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Dugger v. Air & Liquid Systems Corp.

United States District Court, D. Maryland

May 5, 2017

JOHN C. DUGGER, JR., as Personal Representative of the Estate of JOHN C. DUGGER, SR., et al.
v.
AIR & LIQUID SYSTEMS CORPORATION, as successor in interest to Buffalo Pumps, Inc., et al.

          MEMORANDUM

          CATHERINE C. BLAKE UNITED STATES DISTRICT JUDGE.

         In this products liability case, the estate of John C. Dugger and others have sued various manufacturers and distributors of asbestos-containing products and insurer Metropolitan Life Insurance Co. (Compl., ECF No. 2; Mot. for Remand Mem. Law, ECF No. 338-1, 2). The plaintiffs filed suit in the Circuit Court for Baltimore City on October 26, 2016. (Compl.). On December 7, 2016, one defendant - Crane Co. - removed the case to the United States District Court for the District of Maryland. (Notice of Removal, ECF No. 1). The plaintiffs moved to remand the case to state court on January 6, 2017. (Mot for Remand, ECF No. 338). Crane Co. responded, (Resp. in Opp'n to Mot. for Remand, ECF No. 351), and the plaintiffs replied, (Reply, ECF No. 355).[1] No oral argument is necessary. See Local Rule 105.6 (D. Md. 2016). For the reasons set forth below, the court will deny the plaintiffs' motion for remand.

         BACKGROUND

         John C. Dugger, Sr. (“Dugger”) served in the United States Navy during the 1960s. On November 2, 2015, he was diagnosed with malignant pleural mesothelioma; according to the plaintiffs, he contracted this form of cancer “as a result of being exposed to and inhaling asbestos-containing dust while serving in the United States Navy.” (Mot. for Remand Mem. Law 1-2). Dugger died on February 17, 2016; after his death, his estate filed suit in state court based on various causes of action, including state common-law products liability claims of strict liability and negligence against the manufacturers and distributors of asbestos-containing products. (Id.). Crane Co. allegedly manufactured and sold rope and valves to the Navy that were designed to be used with asbestos-containing packing, rope, and gaskets. (Id. 2). The complaint alleges Crane Co. failed to warn Dugger about the hazards associated with asbestos-containing products and/or products designed to be used with asbestos-containing components. (See Id. 2- 3).

         According to Crane Co., removal is proper under 28 U.S.C. § 1442(a)(1), partly because Crane Co. has successfully invoked the government contractor defense to tort liability. (Notice of Removal ¶¶ 3, 7). To support its claim that this federal defense applies, Crane Co. has submitted affidavits from Anthony D. Pantaleoni (“Pantaleoni”), David P. Sargent, Jr. (“Sargent”), and Dr. Samuel A. Forman (“Dr. Forman”) as attachments to its notice of removal. (Notice of Removal Exs. B, C, D, ECF Nos. 1-3, 1-4, 1-5).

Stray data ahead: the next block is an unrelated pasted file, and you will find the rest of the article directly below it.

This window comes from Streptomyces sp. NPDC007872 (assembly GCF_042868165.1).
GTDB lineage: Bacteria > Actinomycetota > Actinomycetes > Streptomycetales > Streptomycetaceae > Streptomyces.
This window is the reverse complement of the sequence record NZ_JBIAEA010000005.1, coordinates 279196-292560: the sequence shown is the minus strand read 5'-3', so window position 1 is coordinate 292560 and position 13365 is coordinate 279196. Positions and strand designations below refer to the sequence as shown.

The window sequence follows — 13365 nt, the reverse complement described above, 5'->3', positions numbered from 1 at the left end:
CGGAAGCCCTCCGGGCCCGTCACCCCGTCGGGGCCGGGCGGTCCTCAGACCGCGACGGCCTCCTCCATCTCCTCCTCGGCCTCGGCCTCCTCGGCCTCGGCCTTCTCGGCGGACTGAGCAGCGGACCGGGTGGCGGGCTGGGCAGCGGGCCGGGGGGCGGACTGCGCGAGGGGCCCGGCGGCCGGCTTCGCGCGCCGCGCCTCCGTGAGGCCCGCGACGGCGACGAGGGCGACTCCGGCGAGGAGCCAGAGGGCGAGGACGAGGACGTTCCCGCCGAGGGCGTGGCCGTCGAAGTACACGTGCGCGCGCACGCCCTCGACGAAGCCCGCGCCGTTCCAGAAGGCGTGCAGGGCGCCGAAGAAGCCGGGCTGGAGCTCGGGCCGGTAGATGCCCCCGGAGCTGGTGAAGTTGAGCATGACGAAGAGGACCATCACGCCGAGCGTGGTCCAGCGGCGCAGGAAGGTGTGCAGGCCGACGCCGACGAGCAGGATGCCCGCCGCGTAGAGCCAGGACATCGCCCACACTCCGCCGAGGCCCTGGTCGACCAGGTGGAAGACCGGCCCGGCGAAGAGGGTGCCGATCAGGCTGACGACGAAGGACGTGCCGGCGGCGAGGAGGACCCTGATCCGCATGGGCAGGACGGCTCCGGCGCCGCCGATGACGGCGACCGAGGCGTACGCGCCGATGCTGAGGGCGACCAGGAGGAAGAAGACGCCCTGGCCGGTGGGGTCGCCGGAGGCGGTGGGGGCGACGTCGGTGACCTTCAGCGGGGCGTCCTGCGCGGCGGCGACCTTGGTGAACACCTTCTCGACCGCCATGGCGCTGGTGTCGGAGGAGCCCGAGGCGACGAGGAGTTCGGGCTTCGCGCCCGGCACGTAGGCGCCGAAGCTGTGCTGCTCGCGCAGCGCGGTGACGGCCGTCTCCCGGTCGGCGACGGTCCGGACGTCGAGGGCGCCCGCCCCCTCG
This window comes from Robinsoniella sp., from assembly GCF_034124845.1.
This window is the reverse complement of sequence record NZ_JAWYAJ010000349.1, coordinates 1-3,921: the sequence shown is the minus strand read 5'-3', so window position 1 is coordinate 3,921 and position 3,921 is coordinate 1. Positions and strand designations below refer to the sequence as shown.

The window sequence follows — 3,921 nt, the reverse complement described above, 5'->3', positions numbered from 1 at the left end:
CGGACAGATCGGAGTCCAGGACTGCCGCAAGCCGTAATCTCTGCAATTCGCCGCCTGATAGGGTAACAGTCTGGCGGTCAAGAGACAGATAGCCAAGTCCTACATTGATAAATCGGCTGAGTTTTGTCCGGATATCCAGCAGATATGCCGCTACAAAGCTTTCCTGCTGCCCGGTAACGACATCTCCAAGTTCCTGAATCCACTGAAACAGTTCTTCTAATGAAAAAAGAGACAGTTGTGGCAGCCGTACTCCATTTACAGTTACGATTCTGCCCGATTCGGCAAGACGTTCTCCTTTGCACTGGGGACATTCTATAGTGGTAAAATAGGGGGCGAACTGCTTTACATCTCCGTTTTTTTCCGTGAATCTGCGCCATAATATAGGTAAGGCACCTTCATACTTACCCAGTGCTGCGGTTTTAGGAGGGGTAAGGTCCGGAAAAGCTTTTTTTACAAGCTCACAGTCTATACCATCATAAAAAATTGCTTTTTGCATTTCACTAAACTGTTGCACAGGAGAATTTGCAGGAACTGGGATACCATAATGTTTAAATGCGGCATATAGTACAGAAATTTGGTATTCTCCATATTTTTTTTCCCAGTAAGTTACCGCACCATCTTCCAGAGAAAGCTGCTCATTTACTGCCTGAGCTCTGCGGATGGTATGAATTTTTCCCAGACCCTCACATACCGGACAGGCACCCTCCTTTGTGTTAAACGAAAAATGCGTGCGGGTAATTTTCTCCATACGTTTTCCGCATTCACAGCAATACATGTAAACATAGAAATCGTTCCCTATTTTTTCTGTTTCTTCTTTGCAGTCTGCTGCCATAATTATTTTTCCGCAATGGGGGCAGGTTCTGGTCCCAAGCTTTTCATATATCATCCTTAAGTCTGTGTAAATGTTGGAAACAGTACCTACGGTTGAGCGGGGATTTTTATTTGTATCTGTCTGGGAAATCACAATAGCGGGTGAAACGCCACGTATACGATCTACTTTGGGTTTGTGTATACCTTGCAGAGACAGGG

LEGAL STANDARD

         Under the federal officer removal statute, 28 U.S.C. § 1442(a)(1), a defendant may remove a case to federal court if that defendant establishes (1) the defendant is either a federal officer or a “person acting under that officer, ” 28 U.S.C. § 1442(a)(1); (2) a “colorable” federal defense to the plaintiff's claims; and (3) the suit is “for a[n] act under color of office, ” which requires a causal nexus “between the charged conduct and asserted official authority.” Ripley v. Foster Wheeler LLC, 841 F.3d 207, 209-10 (4th Cir. 2016) (quoting Jefferson Cty., Ala. v. Acker, 527 U.S. 423, 431 (1999)).[2] One of the purposes of federal officer removal is to provide a federal forum for a federal defense. Id. at 210 (citing Willingham v. Morgan, 395 U.S. 402, 407 (1969)). Accordingly, a defendant's use of § 1442(a)(1) “should not be frustrated by a narrow, grudging interpretation” of the statute. See Willingham, 395 U.S. at 406-07; see also Kolibash v. Comm. on Legal Ethics of W.Va. Bar, 872 F.2d 571, 576 (4th Cir. 1989) (“[T]he right of removal conferred by § 1442(a)(1) is to be broadly construed.”). To defeat a motion for remand, a defendant need only plausibly allege the existence of each element under § 1442(a)(1). See Joyner v. A.C. & R. Insulation Co., 2013 WL 877125, at *6 (D. Md. Mar. 7, 2013), aff'd sub nom. Wood v. Crane Co., 764 F.3d 316 (4th Cir. 2014); cf. Ellenburg v. Spartan Motors Chassis, Inc., 519 F.3d 192, 199-200 (4th Cir. 2008) (a notice of removal need not “meet a higher pleading standard than the one imposed on a plaintiff in drafting an initial complaint”).